2. Admissibility of the protest
The appellant's protest against the invitation to pay an additional search fee was filed in time and reasoned. The protest fee was paid in time. Hence the protest is admissible.
3. Request for reimbursement
The applicant's written submissions referred to under the above points III and V imply that the applicant wished to have the additional search fee and the protest fee reimbursed. Hence, it has to be decided whether or not such a reimbursement is justified, Rule 40.2(c) and (e) PCT.
4. Unity of invention
4.1 According to Rule 13.3 PCT, the determination of unity of invention is to "be made without regard to whether the inventions are claimed in separate claims or as alternatives within in single claim".
4.2 In the present case, considering the wording "and/or" used in claim 1, the latter is directed to compositions comprising micronized glass frits only, nanosized zirconium hydroxide only, or both.
4.3 The two inventions as identified by the ISA in the invitation to pay an additional search fee (Form PCT/ISA/206 (extra sheet); see point II above) are thus both expressly claimed, within independent claim 1, as two distinct independent alternatives.
4.4 The statement of the applicant in its reply to the invitation, that the invention was "principally" directed to compositions comprising both micronised glass and nanosized zirconium hydroxide is to no avail since independent claim 1 is not limited to this alternative.
4.5 Hence, the question to be answered is whether the two alternatives identified by the ISA are "so linked as to form a single general inventive concept", Rule 13.1 PCT.
4.6 As set by the ISA in the invitation to pay an additional search fee (Form PCT/ISA/206 (extra sheet)), document US 5 801 108 A discloses in its example 1 a composition for coating ceramic products, i.e. the features in common to said two claimed alternatives. This was not disputed by the appellant.
4.7 The objection by the ISA is based on prior art relating to known compositions. The objection was thus raised a posteriori.
4.8 All the express features in common to the two claimed alternatives being undisputedly known in combination from the prior art, it remains to be seen whether there is nevertheless a "technical relationship" in the sense of Rule 13.2 PCT between the two different inventions claimed, such as a common property or activity.
4.9 However, in the invitation to pay an additional search fee (Form PCT/ISA/206 (extra sheet)) the ISA, taking into account the description of the application and referring to specific passages thereof, considered that the two inventions claimed as independent alternatives solved two different technical problems. Whereas a composition comprising micronized glass frit used as a coating on a ceramic product (i.e. invention 1) solved the problem of increasing the stain resistance of the coated ceramic without deteriorating its hardness, whereas a composition comprising nanosized zirconium hydroxide (invention 2), turning into a coating of nanosized zirconia, solved the problem of increasing the hardness of the coated product without deteriorating the surface properties. Hence, the two claimed inventions were not so linked as to form a single general inventive concept.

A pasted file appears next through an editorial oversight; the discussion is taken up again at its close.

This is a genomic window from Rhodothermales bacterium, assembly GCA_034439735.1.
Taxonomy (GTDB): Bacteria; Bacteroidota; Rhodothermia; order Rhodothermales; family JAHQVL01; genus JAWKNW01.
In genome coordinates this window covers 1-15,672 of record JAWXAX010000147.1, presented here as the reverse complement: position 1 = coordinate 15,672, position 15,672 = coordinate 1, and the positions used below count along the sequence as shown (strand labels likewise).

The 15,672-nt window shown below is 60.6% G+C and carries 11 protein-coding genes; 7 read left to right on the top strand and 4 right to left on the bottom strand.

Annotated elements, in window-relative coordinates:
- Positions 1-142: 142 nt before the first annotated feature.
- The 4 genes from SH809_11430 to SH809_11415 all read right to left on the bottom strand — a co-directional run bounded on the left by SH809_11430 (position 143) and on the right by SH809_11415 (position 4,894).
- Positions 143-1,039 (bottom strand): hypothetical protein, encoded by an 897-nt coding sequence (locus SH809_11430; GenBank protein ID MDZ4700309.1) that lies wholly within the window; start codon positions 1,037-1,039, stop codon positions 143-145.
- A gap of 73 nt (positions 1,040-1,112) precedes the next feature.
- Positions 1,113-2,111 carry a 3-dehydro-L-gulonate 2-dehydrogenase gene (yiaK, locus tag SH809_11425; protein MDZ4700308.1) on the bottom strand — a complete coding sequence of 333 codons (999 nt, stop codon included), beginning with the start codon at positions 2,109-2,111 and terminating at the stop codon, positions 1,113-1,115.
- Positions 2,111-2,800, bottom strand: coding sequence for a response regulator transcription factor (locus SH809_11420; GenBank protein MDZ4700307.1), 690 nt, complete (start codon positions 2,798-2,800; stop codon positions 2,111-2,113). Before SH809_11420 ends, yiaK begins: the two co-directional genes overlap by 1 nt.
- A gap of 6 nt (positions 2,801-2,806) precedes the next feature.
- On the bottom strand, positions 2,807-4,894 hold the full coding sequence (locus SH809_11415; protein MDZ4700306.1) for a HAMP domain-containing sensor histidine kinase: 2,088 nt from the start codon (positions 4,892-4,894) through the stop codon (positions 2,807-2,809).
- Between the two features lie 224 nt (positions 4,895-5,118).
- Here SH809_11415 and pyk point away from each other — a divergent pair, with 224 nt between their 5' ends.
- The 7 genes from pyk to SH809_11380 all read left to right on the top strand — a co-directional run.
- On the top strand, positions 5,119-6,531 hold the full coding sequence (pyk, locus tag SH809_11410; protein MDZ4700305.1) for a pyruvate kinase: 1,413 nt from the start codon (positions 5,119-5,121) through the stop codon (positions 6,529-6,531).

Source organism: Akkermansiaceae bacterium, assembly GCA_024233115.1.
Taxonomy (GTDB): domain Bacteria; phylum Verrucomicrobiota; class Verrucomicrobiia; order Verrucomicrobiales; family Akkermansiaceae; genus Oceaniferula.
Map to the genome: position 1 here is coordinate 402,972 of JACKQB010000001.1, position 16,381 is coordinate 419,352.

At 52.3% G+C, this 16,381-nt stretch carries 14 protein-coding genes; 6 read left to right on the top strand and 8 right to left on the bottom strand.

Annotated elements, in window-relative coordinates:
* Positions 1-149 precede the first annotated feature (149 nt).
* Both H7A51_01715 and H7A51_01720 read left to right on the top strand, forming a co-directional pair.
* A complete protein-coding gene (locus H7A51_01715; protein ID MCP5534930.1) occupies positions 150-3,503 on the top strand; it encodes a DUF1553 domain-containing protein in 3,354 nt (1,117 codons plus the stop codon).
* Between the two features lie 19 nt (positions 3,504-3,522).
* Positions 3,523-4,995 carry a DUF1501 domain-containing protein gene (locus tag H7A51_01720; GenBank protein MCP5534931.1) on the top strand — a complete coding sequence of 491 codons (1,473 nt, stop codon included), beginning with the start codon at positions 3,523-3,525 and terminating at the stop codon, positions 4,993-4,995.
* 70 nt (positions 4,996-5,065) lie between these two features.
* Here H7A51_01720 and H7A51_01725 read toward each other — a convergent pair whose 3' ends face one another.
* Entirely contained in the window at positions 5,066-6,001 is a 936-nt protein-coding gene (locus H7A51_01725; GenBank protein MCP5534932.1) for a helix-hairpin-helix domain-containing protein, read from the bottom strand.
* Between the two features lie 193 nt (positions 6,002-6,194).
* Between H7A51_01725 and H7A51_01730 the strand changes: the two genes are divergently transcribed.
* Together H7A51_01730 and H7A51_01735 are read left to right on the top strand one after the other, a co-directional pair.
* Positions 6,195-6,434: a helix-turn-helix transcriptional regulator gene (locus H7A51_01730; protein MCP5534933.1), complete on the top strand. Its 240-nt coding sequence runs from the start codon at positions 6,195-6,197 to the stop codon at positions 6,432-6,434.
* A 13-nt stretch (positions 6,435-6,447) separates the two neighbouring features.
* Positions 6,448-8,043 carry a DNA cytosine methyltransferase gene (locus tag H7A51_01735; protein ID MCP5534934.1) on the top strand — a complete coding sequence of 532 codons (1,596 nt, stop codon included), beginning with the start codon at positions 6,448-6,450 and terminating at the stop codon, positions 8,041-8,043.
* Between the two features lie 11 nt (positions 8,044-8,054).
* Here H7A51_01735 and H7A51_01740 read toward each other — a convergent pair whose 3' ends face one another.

4.10 In its reply to the invitation (see point III above), the applicant disagreed and, quoting description passages, considered that both alternatives were strictly linked and solved the same problem, namely to simultaneously increase stain resistance and hardness as well as resistance to "usury" [sic, presumably "wear"] , i.e. to mechanical abrasion. Best results were obtained when using a composition comprising both components.
4.11 However, the arguments of the applicant in this respect are not conclusive for the following reasons.
4.12 None of the description passages invoked by the appellant supports its assertion that the micronized glass frit and nanosized zirconia provide all the desired properties even when used alone.
4.13 The board acknowledges that it is stated on page 2, lines 9 to 13, of the application that the "present invention" simultaneously solves the stain resistance problem and the mechanical resistance problem (hardness and resistance to wear, and that by applying nanosized zirconia or micronized glass frits, or their mixtures to mechanical supports, both mechanical and stain resistance properties may be improved compared to known ceramic supports coated relatively thick layers of glass frit or non-glazed monocottura or porcelain stoneware (see also page 1, line 18, to page 2, line 7 of the application).
4.14 However, the application does not comprise any evidence such as experimental data convincingly corroborating this assertion. On the contrary, it can only be gathered from examples 1 to 3 invoked by the applicant that the use of micronized glass frit alone (example 3) improves stain resistance (see page 9, lines 7 to 10), whereas the use of nanosized zirconium hydroxide alone (examples 1 and 2) improves hardness and resistance to wear, i.e. mechanical abrasion (page 8, lines 14 to 16, and 28 to 30). The application does not expressly mention an improvement of the mechanical resistance obtainable by using a coating comprising micronized glass frits alone or a stain resistance improvement obtainable by using a coating comprising nanosized zirconium hydroxide alone.
4.15 What can be gathered from the description is that the three desired properties may be obtained in combination when using a composition comprising both micronized glass and nanosized zirconium hydroxide according to the third alternative (the "and" alternative) at which claim 1 is also directed. However, this finding has no bearing on the assessment of unity of invention between inventions 1 and 2 as identified by the ISA (see also point 4.4 above).
5.1 The board concludes that the two claimed alternatives indentified by the ISA neither have in common express features not known in combination from the prior art nor represent two solutions to a same technical problem. The effects achieved by using either micronized glass or nanosized zirconium hydroxide are different and unrelated, although they may lead to "best results", i.e. when using a composition comprising both components.
5.2 For the board, the objection raised by the ISA and the invitation to pay an additional search fee was justified, since there is no technical relationship involving one or more of the same or corresponding special technical features between the two inventions identified by the ISA (Rule 13.2 PCT) and hence the inventions are not so linked as to form a single general and inventive concept (Rule 13.1 PCT).
For these reasons it is decided that:
The protest is dismissed